Overheated vehicle engines need shutting down immediately, often stranding the car in an inconvenient location. Severely overheating an engine creates internal failures, requiring expensive internal repairs or engine replacement. As a result, you should ideally repair the cooling system before major damage occurs. You can often do this by replacing the leaking part. However, the cost can be prohibitive for repairs such as head gasket replacements. Cooling system sealers such as liquid glass can often temporarily stop a leak until repaired properly. Liquid glass refers to sodium silicate, which creates a glasslike coating internal to the cooling system to repair leaks.
Open the radiator cap to break the vacuum. Slide the coolant drain bucket under the front of the vehicle.
Drain the vehicle's coolant into the coolant drain bucket by opening the radiator's drain petcock or by removing the lower radiator hose. Most vehicles have a radiator drain petcock on the lower corner of the radiator. Unscrew metal petcocks several turns. Twist plastic petcocks turn a quarter-turn counter-clockwise to unlock then pull straight out to drain.
Reinstall the radiator hose or close the petcock when the vehicle is finished draining. Empty the coolant drain bucket into one of the empty 5 gal. buckets for disposal.
Empty the contents of the cooling system cleaner into the radiator. Refill the radiator with water from the hose.
Turn the heater on high and start the vehicle. Run the vehicle until the temperature gauge reaches full operating temperature. Turn off the vehicle and allow the engine to cool.
Open the radiator cap and drain the cooling system again. Close the drain when the vehicle finishes draining. Empty the cooling drain bucket into the five gal. buckets.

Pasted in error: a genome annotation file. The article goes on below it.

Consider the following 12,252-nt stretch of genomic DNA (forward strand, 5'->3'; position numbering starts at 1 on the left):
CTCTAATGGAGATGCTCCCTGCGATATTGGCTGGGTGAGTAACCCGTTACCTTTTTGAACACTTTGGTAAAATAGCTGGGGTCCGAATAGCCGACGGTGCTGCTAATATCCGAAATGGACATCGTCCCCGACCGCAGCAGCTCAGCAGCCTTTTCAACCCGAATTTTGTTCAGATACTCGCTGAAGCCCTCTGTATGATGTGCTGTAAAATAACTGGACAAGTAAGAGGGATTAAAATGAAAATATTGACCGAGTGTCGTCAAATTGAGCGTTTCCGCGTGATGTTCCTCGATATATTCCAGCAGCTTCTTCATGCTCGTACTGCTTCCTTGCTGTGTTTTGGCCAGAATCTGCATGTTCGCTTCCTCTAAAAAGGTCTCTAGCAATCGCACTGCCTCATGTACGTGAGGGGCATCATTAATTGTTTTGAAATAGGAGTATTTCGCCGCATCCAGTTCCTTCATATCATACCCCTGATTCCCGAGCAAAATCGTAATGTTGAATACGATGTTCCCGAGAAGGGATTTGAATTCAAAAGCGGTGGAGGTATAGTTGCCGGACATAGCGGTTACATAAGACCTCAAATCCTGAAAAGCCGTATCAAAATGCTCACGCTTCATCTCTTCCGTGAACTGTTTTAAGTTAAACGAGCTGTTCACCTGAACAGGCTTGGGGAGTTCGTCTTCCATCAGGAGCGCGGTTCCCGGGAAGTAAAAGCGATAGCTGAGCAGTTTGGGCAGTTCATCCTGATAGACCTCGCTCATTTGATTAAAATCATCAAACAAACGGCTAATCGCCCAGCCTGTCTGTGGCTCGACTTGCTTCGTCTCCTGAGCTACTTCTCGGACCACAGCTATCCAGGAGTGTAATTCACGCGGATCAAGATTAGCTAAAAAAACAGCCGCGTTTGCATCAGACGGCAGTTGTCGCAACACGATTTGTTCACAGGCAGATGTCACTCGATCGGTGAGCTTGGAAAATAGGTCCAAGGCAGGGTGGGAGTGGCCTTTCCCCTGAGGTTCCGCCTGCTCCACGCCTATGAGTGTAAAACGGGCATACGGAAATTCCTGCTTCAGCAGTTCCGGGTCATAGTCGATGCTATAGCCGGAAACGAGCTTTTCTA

Empty the contents of the liquid glass cooling system sealer into the radiator. Top off the radiator with cool water.
Start the vehicle. Turn the heater on high. Allow the vehicle to reach operating temperature. Run the vehicle for a half hour. The leak should slow to a stop during this time. Tear down and repair vehicles that continue to leak at this point. Turn off the vehicle and allow it to cool.
Drain the radiator. Leave the drained vehicle to sit overnight with the radiator cap removed. Empty the coolant drain bucket into the five gal. buckets.
Refill the radiator with the proper mix of antifreeze and water. Start the vehicle and run until the vehicle reaches full operating temperature. Check the antifreeze level in the radiator and overflow bottle, topping of as required.
Drive the vehicle to verify the repair.
Seal the lids of the 5 gal. buckets. Dispose of used coolant at a recycling facility, auto parts store or automotive repair shop.
Product manufacturer's directions may vary, such as only adding product directly to the antifreeze. However, perform the alternate procedure described to ensure adhesion and prevent gelling of the coolant. Flushing the antifreeze with a cleaner removes the slick film from antifreeze chemicals inside the cooling system, improving the ability of the liquid glass to bond. Liquid glass may react with highly acidic antifreeze to form a gel.
Cooling systems are hot. Let cool before opening. Cooling systems are pressurised. Open the radiator cap slowly to relieve pressure. Antifreeze is toxic. Dispose of properly.